I have officially been off Facebook for a month.
It happened in stages, of course, this social media “detox.”
I’ve never been a consistent social media consumer/user. I resisted joining for many years, and then was off for a number of years after I eventually gave in (again). But when, beginning in 2015, I had to manage my then-new employer’s social media presence, I had to re-join Facebook. I can’t blame work for allowing my nafs to take over; I always had it within me. But I had, until then, learned to keep it at bay.
Like all vices, however, unless you are actively resisting, it’s one slippery slope after another. I joined Instagram right after I got married. And then Twitter for a minute. I wrote a couple of articles for “news sites” that I now regret writing. I was slowly becoming a person that upon reflection I didn’t want to be.
Considering Mr. Rafia’s valid reasons for deleting his Instagram account a couple of months later, I soon followed. Now, I only take photos to provide physical evidence to my parents that I am alive and well. Or, if I need to remember something (I don’t always have a notebook with me. I prefer to keep my bag as small as it can be. I’d like it to be smaller actually, but I need my taharat bottle with me at all times. Only fellow Muslims will understand).
Only one thing remained.
This past Ramadan was a good time to get off of Facebook. I no longer had any institutional justification for my presence. I was merely lurking, stalking friends (current and former!), and then feeling bad about my life.
Why was I doing this to myself?
So, I deleted it again for the third time.
At first, I didn’t know what to do. I discovered how much time I really wasted, endlessly scrolling through my feed. What should I do instead? Exercise? Read a book? Write? No more excuses! Although with the former, I still manage to find reasons.
Now, I’m not saying we should become automatons and leave no time for leisure or entertainment. I have my cows and my cake. But I do think that some leisurely activities are pernicious. For me at least, it was social media. It was not connecting me to others. It was making me a purveyor and emitter of jealousy. It was more negative than positive.
Not being on Facebook has opened up my time and space to: a) actually connect with people in real life, or via phone for those who I don’t live close to, and b) seek information that was formerly not even on my radar. Metaphorically speaking, I’m done with not only preaching to the choir, but singing in it.
I agree with Jaron Lanier that people should at least try to be off social media for a few months to decide whether they are better off with or without it. I myself might decide later that I want to rejoin. But at this stage of my life, I am happy with my decisions. I’m not really missing out on anything. Sure, I still deal with thoughts of being a loser — but having 600 Facebook friends didn’t change anything. In a weird way, I’ve grown some confidence in my self. I no longer seek validation from others as much as I used to. I don’t feel the pressure to look a certain way or write on a certain topic (or multiple topics in one post if I feel so inclined!). I don’t have to use buzz words to get people’s attention. I don’t have to impress anybody.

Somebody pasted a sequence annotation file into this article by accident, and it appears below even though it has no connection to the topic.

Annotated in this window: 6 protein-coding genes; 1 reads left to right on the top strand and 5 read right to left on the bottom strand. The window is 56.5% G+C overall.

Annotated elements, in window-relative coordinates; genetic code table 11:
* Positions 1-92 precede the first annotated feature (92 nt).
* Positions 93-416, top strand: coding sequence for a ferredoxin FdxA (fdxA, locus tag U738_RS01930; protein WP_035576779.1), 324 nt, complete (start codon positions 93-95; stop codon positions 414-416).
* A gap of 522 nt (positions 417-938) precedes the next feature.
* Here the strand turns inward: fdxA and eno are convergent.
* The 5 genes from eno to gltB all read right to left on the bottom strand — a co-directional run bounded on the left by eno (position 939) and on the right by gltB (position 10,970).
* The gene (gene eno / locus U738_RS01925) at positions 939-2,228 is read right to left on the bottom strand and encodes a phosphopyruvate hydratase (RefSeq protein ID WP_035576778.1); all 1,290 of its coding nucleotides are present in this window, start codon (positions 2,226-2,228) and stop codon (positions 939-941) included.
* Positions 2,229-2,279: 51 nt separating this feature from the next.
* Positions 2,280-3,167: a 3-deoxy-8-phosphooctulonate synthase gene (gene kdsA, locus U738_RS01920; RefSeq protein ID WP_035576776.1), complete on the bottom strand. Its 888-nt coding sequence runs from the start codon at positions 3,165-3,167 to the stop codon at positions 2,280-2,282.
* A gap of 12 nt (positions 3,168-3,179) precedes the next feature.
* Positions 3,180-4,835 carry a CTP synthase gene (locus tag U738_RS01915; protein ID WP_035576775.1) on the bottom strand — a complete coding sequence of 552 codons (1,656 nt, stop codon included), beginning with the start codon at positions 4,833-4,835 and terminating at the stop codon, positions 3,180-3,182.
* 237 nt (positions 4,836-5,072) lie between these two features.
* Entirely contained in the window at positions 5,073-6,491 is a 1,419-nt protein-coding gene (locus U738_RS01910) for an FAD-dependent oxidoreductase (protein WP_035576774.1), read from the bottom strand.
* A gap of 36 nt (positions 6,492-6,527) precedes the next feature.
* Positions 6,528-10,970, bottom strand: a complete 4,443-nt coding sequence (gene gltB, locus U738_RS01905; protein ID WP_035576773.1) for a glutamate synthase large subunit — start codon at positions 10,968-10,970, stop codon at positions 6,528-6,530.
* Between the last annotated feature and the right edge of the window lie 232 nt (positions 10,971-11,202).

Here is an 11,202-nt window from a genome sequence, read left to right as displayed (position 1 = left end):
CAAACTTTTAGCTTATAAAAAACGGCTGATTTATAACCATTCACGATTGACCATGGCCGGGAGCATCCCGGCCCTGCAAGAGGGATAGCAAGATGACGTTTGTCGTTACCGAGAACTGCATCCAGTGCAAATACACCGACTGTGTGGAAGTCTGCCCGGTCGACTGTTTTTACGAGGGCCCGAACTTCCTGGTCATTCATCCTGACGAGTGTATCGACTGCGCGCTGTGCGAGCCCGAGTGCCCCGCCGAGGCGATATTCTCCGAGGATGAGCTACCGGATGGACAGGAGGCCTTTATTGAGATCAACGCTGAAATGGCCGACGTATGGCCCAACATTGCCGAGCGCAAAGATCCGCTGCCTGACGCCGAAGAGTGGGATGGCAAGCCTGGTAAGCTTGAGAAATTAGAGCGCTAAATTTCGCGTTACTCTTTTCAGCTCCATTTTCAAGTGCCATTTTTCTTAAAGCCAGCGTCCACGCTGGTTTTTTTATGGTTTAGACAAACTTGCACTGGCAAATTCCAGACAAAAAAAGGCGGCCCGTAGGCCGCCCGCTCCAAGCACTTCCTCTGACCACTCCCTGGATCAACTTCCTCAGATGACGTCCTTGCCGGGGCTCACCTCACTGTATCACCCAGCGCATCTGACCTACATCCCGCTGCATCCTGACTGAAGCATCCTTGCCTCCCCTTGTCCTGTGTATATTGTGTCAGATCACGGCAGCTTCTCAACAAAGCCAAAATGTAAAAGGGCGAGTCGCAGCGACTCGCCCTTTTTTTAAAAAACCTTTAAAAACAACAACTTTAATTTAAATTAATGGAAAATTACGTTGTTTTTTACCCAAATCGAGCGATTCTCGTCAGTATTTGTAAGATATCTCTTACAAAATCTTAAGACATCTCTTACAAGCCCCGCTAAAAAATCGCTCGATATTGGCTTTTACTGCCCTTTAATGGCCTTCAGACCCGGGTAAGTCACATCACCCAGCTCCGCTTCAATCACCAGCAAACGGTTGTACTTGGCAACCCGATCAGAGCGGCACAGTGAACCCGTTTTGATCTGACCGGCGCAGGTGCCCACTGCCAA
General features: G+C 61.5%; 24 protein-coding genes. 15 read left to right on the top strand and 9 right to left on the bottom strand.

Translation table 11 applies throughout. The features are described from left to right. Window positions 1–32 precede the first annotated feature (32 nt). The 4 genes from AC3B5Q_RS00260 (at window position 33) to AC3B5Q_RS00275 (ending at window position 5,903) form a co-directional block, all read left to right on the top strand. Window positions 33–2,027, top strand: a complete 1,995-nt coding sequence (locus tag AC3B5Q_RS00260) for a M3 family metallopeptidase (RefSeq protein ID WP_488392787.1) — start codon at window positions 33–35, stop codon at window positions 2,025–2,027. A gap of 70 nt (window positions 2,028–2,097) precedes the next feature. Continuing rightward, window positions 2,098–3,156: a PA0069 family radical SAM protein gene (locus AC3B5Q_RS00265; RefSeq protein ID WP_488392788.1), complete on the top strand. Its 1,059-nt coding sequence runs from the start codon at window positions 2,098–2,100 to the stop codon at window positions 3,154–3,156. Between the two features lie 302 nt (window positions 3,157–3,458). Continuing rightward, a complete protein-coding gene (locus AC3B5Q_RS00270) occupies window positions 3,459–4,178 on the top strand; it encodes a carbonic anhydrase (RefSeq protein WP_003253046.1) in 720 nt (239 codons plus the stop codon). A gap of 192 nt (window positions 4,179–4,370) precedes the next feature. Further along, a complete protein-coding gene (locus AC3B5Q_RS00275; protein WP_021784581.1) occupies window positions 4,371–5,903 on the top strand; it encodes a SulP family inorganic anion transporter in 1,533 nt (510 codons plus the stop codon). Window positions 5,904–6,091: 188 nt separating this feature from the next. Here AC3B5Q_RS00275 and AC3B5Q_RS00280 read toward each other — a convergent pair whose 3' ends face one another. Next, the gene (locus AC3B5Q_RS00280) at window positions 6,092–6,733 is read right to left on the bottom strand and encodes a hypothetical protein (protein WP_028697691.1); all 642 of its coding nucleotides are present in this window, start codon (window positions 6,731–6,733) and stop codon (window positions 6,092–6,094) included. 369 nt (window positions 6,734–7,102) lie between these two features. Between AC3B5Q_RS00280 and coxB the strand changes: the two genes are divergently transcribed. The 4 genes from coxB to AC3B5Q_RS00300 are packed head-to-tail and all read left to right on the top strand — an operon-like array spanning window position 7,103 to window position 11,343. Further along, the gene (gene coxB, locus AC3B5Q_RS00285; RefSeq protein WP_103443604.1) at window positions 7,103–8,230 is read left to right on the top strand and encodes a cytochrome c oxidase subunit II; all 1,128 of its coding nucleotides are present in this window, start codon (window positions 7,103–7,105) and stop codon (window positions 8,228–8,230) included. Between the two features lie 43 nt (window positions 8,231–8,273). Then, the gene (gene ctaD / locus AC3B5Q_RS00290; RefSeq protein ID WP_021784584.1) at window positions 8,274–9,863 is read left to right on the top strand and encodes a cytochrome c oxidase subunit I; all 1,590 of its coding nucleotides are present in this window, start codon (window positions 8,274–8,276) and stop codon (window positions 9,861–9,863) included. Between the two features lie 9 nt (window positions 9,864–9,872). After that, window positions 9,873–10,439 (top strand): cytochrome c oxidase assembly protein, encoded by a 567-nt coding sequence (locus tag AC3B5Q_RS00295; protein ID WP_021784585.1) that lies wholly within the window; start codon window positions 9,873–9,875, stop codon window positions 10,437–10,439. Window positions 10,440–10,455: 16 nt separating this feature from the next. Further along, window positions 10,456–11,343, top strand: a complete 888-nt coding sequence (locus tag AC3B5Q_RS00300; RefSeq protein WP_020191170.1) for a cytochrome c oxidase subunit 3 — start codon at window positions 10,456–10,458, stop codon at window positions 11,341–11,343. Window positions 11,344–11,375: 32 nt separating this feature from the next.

And yet, I am still blogging. In fact, I’m blogging with even more interest and zeal. I think the nature of this particular blog has changed though. I no longer feel the need to add “appealing” photos to accompany my posts. I also don’t care if my posts are longer than the recommended word limit. More significantly, I no longer care to grow my reading audience to everyone I have ever talked to. In many ways, I feel as if I’ve returned to my blogging roots.
Is blogging considered social media? I guess it depends on how far back you want to go. If indeed it is, perhaps I’m making a claim that is not entirely accurate. To further complicate my claim: I still use GoodReads to keep track of my expanding reading list. And, I accepted a few LinkedIn requests this morning, even though I don’t really use the site as it was intended.
Maybe in this digital age of ours, it’s not possible to be a complete Luddite. But I don’t think their fears were entirely unfounded. All I know is that we all have to examine the status quo. We can’t take it for granted. If you decide to do something, know why you are doing it.
To anyone reading and willing to respond: Do you have social media limits? Why or why not?